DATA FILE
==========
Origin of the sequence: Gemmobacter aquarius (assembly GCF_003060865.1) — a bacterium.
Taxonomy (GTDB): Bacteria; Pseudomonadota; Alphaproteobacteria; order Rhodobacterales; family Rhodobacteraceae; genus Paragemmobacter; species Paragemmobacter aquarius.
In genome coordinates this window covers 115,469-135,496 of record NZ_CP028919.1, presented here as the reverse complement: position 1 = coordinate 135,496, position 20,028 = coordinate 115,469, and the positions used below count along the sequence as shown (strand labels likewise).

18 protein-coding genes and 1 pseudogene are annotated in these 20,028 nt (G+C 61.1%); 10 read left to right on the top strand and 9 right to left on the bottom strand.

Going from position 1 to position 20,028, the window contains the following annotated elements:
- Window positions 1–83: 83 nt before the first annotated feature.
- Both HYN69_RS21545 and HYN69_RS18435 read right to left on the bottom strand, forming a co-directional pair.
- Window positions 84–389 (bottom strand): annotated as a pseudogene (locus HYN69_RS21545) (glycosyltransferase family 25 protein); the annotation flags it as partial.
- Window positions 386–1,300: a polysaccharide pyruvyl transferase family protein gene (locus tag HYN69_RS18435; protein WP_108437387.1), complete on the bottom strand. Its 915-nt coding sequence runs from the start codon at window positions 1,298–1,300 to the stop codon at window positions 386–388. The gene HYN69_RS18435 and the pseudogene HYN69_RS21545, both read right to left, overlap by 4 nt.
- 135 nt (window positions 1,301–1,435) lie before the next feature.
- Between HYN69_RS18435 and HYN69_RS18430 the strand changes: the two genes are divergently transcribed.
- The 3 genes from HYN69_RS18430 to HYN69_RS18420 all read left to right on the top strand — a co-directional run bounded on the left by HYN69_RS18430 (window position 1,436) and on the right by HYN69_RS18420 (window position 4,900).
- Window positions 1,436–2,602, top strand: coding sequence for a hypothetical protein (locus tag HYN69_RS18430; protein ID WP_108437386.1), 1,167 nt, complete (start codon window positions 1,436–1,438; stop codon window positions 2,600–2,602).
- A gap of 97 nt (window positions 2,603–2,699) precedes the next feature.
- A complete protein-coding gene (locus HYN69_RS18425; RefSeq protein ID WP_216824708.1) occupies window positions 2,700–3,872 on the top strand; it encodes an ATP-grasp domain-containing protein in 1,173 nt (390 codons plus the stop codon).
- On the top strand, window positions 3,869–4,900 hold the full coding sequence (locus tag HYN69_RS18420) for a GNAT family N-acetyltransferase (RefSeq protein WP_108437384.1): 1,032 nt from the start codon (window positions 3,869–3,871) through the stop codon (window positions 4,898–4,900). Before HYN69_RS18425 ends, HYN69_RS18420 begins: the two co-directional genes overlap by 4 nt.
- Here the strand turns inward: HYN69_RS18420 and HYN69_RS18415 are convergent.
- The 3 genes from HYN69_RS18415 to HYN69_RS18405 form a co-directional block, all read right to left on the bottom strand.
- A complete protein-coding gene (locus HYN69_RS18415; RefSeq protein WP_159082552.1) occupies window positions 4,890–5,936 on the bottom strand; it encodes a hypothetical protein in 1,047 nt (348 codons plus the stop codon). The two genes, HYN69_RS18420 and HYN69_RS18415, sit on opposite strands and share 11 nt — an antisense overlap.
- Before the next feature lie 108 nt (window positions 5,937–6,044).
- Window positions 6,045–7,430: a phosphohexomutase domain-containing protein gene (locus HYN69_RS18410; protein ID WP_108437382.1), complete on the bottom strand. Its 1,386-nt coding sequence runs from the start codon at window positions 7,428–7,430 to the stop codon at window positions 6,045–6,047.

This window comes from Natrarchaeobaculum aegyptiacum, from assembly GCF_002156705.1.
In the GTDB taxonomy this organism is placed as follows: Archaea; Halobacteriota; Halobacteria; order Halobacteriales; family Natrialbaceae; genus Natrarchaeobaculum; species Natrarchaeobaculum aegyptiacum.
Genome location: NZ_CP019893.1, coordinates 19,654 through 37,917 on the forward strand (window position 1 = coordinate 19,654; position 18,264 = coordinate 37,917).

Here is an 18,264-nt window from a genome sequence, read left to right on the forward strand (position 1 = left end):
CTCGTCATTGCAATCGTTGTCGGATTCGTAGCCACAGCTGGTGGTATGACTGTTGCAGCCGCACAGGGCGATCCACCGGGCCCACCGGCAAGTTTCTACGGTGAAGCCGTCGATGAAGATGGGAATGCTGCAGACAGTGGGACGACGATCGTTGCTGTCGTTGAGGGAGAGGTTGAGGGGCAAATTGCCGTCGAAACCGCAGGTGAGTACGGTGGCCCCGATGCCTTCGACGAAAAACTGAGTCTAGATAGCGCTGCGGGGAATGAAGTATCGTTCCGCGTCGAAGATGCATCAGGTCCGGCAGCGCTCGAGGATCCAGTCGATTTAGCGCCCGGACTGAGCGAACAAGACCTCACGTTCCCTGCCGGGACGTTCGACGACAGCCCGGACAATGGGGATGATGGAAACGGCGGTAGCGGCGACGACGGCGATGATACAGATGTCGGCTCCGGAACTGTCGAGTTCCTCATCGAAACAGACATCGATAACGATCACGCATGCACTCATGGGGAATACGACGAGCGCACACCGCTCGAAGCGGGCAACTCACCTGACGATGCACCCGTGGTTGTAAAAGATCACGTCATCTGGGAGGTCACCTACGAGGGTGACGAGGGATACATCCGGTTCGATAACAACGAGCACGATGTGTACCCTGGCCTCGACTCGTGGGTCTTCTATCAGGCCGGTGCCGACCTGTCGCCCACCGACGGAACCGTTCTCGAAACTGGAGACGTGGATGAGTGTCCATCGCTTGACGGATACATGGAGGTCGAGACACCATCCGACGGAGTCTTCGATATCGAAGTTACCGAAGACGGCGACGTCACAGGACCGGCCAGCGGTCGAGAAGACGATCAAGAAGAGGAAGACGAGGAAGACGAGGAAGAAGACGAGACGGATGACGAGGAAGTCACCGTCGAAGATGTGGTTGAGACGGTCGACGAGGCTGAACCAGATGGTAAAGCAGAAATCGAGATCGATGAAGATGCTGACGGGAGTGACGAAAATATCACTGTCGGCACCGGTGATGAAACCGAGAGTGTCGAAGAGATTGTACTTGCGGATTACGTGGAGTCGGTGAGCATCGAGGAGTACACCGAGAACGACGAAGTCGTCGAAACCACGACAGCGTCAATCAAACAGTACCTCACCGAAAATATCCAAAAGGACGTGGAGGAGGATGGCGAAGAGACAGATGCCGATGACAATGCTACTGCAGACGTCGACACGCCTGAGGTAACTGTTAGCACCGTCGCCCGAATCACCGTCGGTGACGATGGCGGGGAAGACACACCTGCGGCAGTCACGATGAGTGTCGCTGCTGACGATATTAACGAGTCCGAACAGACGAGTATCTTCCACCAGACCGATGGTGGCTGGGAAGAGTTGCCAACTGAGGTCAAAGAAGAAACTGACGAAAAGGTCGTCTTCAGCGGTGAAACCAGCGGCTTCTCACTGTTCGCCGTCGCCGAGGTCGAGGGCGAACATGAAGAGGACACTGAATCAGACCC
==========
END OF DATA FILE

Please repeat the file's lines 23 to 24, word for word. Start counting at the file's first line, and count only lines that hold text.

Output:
In the GTDB taxonomy this organism is placed as follows: Archaea; Halobacteriota; Halobacteria; order Halobacteriales; family Natrialbaceae; genus Natrarchaeobaculum; species Natrarchaeobaculum aegyptiacum.
Genome location: NZ_CP019893.1, coordinates 19,654 through 37,917 on the forward strand (window position 1 = coordinate 19,654; position 18,264 = coordinate 37,917).